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Tim Arnold

Tim shares his personal collection, the largest collection in the world,
at the Las Vegas Pinball Hall of Fame. His not-for-profit interactive museum graciously donates to the Salvation Army and other philanphropies.
Tim's silver balls help make the world a better place
one shiny quarter at a time!

MT> I understand that your initial childhood pinball addiction was fueled by petty theft and other shenanigans?
        Exactly what did you do as a young ruffian to play the game?
TA> All the kids in East Lansing would go and steal pop bottles from the fraternity house soda machines to get dimes to play pinball.
If you took them to just one store that would let you trade them in for 2 cents, even they were marked MACHINE BOTTLE and were not supposed to be redemed.

MT> Why were you known as the “Pinball Pimp?”
TA> I was known as "Pinball Pete." This was the name we put on the building when we opened our first arcade on Sept. 1st 1976

MT> Tell us about “Pinball Pete’s.”
TA> We had been operating machines in pizza parlors and fraternity houses, and I was totally sick of school. So when a building on the edge of town that had an arcade in it closed, we got a hold of the landlord and rented it.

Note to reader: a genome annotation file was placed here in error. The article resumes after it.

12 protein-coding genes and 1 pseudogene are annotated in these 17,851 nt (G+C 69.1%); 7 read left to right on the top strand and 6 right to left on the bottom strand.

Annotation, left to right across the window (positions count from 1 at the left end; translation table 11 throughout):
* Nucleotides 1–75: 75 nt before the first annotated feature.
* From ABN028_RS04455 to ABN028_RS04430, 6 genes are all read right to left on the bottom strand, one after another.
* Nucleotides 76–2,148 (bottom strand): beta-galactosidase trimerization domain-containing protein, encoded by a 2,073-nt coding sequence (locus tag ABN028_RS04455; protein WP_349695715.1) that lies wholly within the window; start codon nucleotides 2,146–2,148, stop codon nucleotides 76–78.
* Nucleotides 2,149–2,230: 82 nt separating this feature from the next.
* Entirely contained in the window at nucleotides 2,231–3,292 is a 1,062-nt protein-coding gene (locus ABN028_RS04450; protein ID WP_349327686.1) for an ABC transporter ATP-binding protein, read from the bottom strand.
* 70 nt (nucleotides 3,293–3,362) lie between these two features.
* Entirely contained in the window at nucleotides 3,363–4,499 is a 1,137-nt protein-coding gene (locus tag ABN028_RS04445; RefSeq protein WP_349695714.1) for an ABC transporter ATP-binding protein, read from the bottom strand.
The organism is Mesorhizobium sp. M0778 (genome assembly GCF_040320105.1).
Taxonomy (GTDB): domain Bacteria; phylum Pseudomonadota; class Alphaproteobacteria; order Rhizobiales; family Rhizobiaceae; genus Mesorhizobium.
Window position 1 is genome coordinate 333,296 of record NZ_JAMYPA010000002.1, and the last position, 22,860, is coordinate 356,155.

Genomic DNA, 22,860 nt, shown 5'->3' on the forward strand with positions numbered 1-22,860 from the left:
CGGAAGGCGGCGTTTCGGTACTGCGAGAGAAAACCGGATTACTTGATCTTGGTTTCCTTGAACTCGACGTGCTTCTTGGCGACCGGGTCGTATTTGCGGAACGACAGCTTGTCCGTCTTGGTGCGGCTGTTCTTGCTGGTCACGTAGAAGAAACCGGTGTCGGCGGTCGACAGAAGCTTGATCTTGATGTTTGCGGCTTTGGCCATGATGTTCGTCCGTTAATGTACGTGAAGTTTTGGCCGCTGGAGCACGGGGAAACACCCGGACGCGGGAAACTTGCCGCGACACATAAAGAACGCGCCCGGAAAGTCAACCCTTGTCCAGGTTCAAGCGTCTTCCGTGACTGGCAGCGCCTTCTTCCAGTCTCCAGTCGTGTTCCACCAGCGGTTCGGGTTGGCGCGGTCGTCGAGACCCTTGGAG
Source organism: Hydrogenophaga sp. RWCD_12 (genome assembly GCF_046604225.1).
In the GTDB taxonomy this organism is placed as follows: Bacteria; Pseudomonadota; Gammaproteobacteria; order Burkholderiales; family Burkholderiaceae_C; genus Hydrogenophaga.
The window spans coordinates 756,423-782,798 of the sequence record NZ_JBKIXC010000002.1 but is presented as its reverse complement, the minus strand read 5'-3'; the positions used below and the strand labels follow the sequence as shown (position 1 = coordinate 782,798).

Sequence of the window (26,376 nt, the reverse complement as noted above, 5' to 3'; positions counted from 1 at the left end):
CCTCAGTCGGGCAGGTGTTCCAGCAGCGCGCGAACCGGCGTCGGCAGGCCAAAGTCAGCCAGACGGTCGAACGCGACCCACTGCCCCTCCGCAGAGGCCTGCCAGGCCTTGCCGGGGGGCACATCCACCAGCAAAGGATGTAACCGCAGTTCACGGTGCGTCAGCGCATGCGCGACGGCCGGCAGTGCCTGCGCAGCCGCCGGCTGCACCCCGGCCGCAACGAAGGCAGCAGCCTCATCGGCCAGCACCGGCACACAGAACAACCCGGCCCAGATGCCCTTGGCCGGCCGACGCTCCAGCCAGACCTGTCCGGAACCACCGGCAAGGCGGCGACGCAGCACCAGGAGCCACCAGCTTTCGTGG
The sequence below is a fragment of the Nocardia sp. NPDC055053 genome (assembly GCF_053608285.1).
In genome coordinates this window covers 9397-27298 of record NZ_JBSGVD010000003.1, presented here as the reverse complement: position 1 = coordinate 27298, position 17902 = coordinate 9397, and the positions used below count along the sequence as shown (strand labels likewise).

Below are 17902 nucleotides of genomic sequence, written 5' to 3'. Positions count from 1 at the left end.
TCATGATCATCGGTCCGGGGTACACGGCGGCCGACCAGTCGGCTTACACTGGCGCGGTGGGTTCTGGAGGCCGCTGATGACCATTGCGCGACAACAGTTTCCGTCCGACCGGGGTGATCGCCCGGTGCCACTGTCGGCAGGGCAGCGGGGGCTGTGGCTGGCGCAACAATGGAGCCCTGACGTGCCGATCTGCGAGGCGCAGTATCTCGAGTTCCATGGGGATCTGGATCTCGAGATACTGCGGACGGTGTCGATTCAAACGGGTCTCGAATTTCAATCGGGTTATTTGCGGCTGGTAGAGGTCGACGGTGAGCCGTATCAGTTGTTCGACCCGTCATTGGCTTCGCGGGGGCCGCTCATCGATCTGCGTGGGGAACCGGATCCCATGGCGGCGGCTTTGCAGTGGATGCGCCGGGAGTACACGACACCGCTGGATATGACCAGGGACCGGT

MT> You have perhaps amassed the largest pinball collection in the world.
        Are there any machines that have eluded you?
TA> I might or might not have the largest collection. There are a lot of people that buy machines and stack them up in a warehouse.
This does not count. I have 200 operating in the museum now, and after we move, I will have over 400.

MT> With over 1,200 pins in your possession, what is the next milestone or cap?
TA>I have pretty much stopped getting machines, I have enough to last my whole life.

MT> All those machines obviously do not fit into the 10,000 square feet Pinball Hall of Fame Museum.
        So, where do the rest of the machines reside? Where did you keep them in the beginning and before the museum?
Machines in the collection but not in the museum are in THE BIG HIT SHED, located in my back yard.
This is where all the sh!t heads used to gather on FUN NIGHT, twice a year, to play pinball.

MT> We know that you have one of the two existing “Pinball Circus” pins in your possession. What happened to the other prototype?
TA> The other Pinball Circus is in the basement of the president of Williams, now WMS. I have heard that his is not as finished as the one I got, which used to be in the lunch room at the Williams factory, so the designers took the time to get this one more complete.

MT> What other gems do you have in your personal possession…? Brag man, Brag!
TA> I have several more rare machines. I will try and get more of them in the new location, but there is usally a reason prototypes are not produced. They are not fun. Fun games that test well get built. Cancelled protos are most likely dogs.

MT> Exactly how nostalgic do visitors get when they see an old pin that they had forgotten about